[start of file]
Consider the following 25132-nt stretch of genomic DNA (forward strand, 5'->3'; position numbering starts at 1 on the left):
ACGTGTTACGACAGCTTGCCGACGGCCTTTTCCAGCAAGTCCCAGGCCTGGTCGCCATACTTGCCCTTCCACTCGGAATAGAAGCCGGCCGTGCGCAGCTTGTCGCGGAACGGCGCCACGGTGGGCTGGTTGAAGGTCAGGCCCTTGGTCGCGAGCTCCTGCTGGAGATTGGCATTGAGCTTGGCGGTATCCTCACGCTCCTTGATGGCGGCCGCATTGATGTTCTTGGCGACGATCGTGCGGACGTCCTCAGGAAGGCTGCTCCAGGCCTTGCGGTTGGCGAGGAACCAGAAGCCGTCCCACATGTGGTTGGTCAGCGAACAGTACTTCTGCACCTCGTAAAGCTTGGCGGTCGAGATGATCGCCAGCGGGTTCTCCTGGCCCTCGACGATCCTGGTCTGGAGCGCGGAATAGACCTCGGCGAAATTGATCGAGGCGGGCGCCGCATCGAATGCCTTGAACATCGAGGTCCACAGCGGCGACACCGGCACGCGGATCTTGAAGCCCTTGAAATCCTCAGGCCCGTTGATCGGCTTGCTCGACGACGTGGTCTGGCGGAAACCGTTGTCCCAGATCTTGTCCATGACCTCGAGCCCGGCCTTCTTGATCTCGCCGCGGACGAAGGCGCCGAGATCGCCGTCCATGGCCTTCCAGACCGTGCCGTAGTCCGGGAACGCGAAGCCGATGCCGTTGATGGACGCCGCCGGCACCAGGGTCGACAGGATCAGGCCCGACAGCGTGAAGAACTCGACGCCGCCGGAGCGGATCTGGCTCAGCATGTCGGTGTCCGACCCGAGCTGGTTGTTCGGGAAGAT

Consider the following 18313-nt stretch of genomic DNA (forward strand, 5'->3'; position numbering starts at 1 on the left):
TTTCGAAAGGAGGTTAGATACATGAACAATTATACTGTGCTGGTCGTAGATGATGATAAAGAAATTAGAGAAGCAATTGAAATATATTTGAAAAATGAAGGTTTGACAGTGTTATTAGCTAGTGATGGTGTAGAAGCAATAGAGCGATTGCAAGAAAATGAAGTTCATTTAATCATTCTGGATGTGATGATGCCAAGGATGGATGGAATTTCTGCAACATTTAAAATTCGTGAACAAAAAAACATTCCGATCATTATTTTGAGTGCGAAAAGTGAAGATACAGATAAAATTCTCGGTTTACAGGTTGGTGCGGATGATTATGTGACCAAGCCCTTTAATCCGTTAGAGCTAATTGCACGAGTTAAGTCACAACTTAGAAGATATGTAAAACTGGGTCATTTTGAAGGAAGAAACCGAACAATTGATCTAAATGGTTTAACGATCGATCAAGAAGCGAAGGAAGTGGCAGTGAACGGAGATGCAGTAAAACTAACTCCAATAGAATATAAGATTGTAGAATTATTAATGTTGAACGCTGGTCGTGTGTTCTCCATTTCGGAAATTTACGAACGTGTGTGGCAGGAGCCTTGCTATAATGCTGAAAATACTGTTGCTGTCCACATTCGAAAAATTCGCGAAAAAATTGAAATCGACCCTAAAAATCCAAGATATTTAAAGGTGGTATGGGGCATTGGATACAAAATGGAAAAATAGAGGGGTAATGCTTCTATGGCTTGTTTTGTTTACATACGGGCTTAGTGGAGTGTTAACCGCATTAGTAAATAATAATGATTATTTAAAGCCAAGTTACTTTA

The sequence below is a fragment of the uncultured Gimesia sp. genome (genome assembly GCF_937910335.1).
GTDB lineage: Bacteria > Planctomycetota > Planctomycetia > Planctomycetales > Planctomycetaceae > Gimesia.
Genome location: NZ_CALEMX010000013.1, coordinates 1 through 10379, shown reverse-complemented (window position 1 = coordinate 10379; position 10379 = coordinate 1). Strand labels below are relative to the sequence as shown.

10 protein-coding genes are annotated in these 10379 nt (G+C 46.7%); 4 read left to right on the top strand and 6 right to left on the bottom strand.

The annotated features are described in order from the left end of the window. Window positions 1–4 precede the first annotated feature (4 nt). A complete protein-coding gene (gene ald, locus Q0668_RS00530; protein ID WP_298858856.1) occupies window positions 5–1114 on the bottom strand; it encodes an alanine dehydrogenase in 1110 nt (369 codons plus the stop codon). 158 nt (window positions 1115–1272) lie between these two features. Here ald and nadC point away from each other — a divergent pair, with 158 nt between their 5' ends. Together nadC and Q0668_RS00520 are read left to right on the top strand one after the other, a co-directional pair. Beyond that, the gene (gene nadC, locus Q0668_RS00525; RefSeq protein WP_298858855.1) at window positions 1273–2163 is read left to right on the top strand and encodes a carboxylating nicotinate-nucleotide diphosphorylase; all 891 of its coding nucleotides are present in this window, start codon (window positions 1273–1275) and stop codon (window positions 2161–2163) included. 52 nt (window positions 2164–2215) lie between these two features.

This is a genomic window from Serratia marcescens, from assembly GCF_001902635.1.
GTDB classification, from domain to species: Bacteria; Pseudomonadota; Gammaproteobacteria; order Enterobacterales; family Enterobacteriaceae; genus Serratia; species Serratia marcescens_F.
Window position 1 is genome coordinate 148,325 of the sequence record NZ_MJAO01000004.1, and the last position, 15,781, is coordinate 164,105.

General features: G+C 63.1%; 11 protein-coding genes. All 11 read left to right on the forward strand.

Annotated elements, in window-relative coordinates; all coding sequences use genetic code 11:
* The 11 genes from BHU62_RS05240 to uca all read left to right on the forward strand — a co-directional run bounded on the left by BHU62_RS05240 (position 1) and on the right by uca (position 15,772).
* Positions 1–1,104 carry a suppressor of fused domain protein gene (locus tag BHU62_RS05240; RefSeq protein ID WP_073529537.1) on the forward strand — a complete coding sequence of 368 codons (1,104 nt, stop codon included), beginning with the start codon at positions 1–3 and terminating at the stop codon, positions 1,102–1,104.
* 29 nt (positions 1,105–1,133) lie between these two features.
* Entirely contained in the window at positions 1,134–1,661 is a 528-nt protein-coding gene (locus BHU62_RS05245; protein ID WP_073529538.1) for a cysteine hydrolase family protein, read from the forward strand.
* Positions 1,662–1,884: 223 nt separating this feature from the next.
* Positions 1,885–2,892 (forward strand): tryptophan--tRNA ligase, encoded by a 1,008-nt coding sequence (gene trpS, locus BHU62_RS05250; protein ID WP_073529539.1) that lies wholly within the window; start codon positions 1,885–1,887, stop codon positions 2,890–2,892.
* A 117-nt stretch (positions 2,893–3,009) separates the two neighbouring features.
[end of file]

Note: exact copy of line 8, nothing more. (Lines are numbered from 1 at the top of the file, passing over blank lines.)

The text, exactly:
10 protein-coding genes are annotated in these 10379 nt (G+C 46.7%); 4 read left to right on the top strand and 6 right to left on the bottom strand.